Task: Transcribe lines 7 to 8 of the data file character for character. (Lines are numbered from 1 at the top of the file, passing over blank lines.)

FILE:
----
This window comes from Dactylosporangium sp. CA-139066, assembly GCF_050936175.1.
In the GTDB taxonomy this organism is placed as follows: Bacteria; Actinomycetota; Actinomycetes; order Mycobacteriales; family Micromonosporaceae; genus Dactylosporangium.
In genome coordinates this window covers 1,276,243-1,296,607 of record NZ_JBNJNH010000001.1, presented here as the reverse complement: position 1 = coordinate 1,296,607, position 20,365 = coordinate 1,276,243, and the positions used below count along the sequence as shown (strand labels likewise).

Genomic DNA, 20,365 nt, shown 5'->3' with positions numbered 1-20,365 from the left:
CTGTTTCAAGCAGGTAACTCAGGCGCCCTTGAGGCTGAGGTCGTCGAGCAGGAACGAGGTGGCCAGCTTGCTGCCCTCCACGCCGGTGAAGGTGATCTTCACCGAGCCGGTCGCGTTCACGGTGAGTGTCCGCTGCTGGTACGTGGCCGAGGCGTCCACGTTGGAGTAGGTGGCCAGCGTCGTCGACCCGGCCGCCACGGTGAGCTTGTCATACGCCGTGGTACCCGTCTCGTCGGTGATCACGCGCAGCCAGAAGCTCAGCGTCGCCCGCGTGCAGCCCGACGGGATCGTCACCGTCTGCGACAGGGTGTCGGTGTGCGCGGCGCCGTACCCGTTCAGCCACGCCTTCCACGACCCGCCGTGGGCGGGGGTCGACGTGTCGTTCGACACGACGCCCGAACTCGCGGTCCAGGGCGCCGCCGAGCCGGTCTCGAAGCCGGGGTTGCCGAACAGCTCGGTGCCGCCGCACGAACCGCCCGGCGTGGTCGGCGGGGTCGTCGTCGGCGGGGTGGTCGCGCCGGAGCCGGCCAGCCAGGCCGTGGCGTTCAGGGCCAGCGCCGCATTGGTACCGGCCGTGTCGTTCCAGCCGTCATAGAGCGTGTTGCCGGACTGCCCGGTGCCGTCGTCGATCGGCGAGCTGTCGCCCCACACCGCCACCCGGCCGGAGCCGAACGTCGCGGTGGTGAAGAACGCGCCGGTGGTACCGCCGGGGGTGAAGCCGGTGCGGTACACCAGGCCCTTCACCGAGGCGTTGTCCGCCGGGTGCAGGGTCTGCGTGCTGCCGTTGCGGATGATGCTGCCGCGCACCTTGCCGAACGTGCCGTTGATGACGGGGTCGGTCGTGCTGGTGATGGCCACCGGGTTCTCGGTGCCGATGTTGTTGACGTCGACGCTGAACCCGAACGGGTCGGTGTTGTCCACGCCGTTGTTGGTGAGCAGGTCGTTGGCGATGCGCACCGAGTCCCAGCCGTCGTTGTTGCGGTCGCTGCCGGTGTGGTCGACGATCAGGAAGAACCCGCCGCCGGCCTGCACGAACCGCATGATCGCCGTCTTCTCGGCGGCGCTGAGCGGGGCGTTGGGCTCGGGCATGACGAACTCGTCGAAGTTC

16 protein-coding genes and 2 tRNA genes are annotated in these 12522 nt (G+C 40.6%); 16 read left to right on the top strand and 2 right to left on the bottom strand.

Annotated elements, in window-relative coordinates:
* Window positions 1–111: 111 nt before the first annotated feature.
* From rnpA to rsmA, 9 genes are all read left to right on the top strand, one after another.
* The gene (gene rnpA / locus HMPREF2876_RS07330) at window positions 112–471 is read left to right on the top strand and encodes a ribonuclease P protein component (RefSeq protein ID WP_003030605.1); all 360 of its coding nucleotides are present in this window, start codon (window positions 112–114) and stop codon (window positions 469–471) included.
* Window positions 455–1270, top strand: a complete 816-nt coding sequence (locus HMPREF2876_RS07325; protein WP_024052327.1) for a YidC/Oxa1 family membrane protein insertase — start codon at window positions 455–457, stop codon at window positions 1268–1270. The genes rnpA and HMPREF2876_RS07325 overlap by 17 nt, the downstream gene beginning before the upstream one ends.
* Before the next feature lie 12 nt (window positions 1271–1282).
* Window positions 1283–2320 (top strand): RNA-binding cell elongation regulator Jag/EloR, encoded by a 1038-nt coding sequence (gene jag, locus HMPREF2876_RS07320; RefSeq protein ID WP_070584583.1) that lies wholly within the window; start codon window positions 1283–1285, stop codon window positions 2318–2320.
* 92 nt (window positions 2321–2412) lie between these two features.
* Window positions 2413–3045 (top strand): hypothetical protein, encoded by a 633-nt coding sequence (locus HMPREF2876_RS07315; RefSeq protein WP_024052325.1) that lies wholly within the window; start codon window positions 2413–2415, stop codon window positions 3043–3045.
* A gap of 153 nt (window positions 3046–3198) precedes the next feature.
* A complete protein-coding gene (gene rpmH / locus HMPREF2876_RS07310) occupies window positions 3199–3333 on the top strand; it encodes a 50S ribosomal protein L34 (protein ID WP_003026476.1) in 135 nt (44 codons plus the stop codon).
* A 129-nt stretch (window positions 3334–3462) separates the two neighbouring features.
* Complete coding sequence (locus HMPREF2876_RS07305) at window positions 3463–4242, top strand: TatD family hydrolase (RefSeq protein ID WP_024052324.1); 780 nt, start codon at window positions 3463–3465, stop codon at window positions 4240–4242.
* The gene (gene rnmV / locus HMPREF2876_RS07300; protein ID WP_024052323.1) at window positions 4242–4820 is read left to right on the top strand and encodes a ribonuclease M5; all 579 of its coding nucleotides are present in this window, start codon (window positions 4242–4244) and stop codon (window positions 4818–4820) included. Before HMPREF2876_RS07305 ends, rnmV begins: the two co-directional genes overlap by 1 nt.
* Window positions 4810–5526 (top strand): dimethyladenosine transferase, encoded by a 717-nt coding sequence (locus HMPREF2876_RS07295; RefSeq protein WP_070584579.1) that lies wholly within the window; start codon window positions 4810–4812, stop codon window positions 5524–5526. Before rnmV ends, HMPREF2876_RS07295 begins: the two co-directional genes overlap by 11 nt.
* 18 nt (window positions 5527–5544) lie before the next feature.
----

Annotated elements, in window-relative coordinates:
* Window positions 1–111: 111 nt before the first annotated feature.